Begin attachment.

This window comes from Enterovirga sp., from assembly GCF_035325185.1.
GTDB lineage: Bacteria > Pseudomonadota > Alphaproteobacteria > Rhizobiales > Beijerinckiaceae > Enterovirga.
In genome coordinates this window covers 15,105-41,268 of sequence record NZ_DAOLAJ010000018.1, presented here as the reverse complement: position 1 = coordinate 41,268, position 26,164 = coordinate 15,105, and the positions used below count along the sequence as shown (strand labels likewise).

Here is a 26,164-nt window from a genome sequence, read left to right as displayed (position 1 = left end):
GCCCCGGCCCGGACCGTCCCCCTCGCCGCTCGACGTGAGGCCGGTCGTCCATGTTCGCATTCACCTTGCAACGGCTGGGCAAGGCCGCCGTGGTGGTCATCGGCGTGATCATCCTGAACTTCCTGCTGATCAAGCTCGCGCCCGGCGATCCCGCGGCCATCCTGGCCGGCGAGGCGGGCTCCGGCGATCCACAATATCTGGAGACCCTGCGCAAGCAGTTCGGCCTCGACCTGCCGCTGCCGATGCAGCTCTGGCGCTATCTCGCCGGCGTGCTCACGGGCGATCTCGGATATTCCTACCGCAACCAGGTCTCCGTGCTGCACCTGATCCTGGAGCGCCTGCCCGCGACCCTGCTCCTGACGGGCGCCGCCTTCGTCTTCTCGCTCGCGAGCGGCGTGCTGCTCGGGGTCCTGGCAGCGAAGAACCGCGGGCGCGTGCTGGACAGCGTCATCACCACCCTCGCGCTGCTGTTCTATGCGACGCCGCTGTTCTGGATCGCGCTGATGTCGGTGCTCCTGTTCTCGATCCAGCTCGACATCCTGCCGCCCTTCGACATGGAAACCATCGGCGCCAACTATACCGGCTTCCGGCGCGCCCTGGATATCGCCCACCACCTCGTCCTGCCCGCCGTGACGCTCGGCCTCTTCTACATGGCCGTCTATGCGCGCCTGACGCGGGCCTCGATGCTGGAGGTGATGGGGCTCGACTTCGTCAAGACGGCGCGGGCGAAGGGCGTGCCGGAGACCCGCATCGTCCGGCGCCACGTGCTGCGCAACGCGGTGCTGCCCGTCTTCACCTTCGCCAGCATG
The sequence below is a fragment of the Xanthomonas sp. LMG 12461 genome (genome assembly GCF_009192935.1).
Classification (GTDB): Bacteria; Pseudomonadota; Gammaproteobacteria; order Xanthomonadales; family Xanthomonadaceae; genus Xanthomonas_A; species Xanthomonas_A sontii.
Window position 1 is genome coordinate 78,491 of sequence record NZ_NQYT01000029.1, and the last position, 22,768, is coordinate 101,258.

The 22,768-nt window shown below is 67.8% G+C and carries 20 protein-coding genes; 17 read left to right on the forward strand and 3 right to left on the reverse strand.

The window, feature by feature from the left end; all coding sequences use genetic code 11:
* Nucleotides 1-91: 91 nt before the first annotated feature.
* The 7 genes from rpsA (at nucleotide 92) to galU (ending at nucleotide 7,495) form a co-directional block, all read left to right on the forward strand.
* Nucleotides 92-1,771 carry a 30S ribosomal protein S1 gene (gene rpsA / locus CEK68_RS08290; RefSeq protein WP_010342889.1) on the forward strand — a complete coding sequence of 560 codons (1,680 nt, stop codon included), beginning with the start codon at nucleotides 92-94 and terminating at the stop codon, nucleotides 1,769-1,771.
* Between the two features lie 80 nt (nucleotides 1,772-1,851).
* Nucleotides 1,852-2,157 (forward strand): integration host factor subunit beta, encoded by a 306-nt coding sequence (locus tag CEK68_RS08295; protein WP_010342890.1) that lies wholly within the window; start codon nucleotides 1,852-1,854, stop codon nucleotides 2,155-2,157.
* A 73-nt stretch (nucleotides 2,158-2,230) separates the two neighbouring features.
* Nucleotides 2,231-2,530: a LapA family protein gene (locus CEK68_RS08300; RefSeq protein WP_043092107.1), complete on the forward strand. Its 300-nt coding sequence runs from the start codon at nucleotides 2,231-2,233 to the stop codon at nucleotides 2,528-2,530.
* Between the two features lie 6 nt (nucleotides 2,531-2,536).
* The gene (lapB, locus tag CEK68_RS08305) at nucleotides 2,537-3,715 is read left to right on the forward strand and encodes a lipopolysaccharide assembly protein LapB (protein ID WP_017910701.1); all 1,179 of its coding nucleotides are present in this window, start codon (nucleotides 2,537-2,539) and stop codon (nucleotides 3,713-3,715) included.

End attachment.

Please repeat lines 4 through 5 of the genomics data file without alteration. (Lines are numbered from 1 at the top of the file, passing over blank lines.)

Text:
Here is a 26,164-nt window from a genome sequence, read left to right as displayed (position 1 = left end):
GCCCCGGCCCGGACCGTCCCCCTCGCCGCTCGACGTGAGGCCGGTCGTCCATGTTCGCATTCACCTTGCAACGGCTGGGCAAGGCCGCCGTGGTGGTCATCGGCGTGATCATCCTGAACTTCCTGCTGATCAAGCTCGCGCCCGGCGATCCCGCGGCCATCCTGGCCGGCGAGGCGGGCTCCGGCGATCCACAATATCTGGAGACCCTGCGCAAGCAGTTCGGCCTCGACCTGCCGCTGCCGATGCAGCTCTGGCGCTATCTCGCCGGCGTGCTCACGGGCGATCTCGGATATTCCTACCGCAACCAGGTCTCCGTGCTGCACCTGATCCTGGAGCGCCTGCCCGCGACCCTGCTCCTGACGGGCGCCGCCTTCGTCTTCTCGCTCGCGAGCGGCGTGCTGCTCGGGGTCCTGGCAGCGAAGAACCGCGGGCGCGTGCTGGACAGCGTCATCACCACCCTCGCGCTGCTGTTCTATGCGACGCCGCTGTTCTGGATCGCGCTGATGTCGGTGCTCCTGTTCTCGATCCAGCTCGACATCCTGCCGCCCTTCGACATGGAAACCATCGGCGCCAACTATACCGGCTTCCGGCGCGCCCTGGATATCGCCCACCACCTCGTCCTGCCCGCCGTGACGCTCGGCCTCTTCTACATGGCCGTCTATGCGCGCCTGACGCGGGCCTCGATGCTGGAGGTGATGGGGCTCGACTTCGTCAAGACGGCGCGGGCGAAGGGCGTGCCGGAGACCCGCATCGTCCGGCGCCACGTGCTGCGCAACGCGGTGCTGCCCGTCTTCACCTTCGCCAGCATG